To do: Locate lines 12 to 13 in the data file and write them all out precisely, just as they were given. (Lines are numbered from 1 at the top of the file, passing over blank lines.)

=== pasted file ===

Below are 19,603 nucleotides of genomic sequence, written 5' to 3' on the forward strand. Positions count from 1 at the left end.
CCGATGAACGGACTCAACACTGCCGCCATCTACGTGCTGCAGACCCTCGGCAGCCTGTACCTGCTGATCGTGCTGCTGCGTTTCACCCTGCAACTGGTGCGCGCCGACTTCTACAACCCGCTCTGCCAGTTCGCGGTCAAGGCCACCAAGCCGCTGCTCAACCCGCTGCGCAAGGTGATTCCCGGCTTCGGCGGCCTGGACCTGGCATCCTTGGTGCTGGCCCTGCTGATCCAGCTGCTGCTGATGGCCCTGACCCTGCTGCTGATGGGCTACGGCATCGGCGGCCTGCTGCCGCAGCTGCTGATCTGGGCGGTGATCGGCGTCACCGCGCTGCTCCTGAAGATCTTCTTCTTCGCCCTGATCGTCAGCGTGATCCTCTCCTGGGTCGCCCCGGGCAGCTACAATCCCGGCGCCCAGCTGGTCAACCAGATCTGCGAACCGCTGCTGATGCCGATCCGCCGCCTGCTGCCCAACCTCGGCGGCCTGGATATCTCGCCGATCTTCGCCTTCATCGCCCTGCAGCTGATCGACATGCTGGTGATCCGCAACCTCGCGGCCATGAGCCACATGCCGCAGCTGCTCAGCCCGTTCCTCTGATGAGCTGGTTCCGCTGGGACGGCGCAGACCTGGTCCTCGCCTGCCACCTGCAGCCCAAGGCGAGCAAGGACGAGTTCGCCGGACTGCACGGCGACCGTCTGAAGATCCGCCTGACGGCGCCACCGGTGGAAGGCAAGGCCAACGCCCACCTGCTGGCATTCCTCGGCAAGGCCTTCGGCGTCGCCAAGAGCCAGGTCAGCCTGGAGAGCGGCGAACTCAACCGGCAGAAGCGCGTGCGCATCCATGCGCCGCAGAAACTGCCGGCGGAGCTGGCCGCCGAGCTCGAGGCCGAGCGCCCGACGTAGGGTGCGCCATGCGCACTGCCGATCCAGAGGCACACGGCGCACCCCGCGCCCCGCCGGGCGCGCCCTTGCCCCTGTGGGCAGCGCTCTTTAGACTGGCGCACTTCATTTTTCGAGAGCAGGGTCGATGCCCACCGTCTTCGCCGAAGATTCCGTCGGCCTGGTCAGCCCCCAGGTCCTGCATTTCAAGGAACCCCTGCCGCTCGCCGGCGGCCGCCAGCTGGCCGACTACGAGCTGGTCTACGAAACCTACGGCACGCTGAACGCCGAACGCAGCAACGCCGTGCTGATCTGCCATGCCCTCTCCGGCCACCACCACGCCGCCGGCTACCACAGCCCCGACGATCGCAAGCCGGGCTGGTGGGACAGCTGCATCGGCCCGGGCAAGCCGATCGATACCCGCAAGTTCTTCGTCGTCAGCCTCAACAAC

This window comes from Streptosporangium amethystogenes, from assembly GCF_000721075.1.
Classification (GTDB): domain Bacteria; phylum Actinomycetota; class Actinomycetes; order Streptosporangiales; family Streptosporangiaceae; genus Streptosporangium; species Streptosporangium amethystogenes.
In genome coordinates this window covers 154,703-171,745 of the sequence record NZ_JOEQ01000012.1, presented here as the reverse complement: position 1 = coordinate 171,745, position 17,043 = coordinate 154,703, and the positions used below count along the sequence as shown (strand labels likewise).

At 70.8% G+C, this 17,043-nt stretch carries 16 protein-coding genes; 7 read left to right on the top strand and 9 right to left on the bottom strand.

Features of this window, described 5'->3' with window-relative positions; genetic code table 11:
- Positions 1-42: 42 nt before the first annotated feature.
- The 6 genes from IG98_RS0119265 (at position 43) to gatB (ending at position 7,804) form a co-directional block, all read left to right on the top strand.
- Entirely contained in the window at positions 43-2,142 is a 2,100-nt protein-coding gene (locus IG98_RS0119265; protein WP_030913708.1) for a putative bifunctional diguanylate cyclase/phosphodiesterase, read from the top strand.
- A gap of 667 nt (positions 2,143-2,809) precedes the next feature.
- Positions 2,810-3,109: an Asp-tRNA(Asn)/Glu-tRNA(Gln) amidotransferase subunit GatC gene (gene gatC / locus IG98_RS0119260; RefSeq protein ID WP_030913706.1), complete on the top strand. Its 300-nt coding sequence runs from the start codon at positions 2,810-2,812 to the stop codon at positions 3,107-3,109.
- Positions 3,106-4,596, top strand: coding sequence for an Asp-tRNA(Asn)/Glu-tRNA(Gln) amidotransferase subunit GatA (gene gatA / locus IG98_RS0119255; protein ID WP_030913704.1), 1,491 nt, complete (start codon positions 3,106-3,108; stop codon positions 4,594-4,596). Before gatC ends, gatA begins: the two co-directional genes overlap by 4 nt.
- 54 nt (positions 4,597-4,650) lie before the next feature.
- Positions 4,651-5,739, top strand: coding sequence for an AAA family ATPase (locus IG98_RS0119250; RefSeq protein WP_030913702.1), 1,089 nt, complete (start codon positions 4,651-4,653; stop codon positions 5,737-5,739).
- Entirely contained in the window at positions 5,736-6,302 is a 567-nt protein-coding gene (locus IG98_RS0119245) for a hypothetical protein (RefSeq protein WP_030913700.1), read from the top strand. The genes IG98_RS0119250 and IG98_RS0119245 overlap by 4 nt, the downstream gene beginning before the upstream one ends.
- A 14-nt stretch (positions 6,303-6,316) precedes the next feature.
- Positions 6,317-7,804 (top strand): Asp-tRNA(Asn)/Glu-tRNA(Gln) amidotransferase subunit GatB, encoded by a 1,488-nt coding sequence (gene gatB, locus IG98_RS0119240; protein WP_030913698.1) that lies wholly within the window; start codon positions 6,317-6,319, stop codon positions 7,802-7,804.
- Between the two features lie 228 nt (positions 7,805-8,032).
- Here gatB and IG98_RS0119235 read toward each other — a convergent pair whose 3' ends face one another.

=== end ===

- Positions 2,810-3,109: an Asp-tRNA(Asn)/Glu-tRNA(Gln) amidotransferase subunit GatC gene (gene gatC / locus IG98_RS0119260; RefSeq protein ID WP_030913706.1), complete on the top strand. Its 300-nt coding sequence runs from the start codon at positions 2,810-2,812 to the stop codon at positions 3,107-3,109.
- Positions 3,106-4,596, top strand: coding sequence for an Asp-tRNA(Asn)/Glu-tRNA(Gln) amidotransferase subunit GatA (gene gatA / locus IG98_RS0119255; protein ID WP_030913704.1), 1,491 nt, complete (start codon positions 3,106-3,108; stop codon positions 4,594-4,596). Before gatC ends, gatA begins: the two co-directional genes overlap by 4 nt.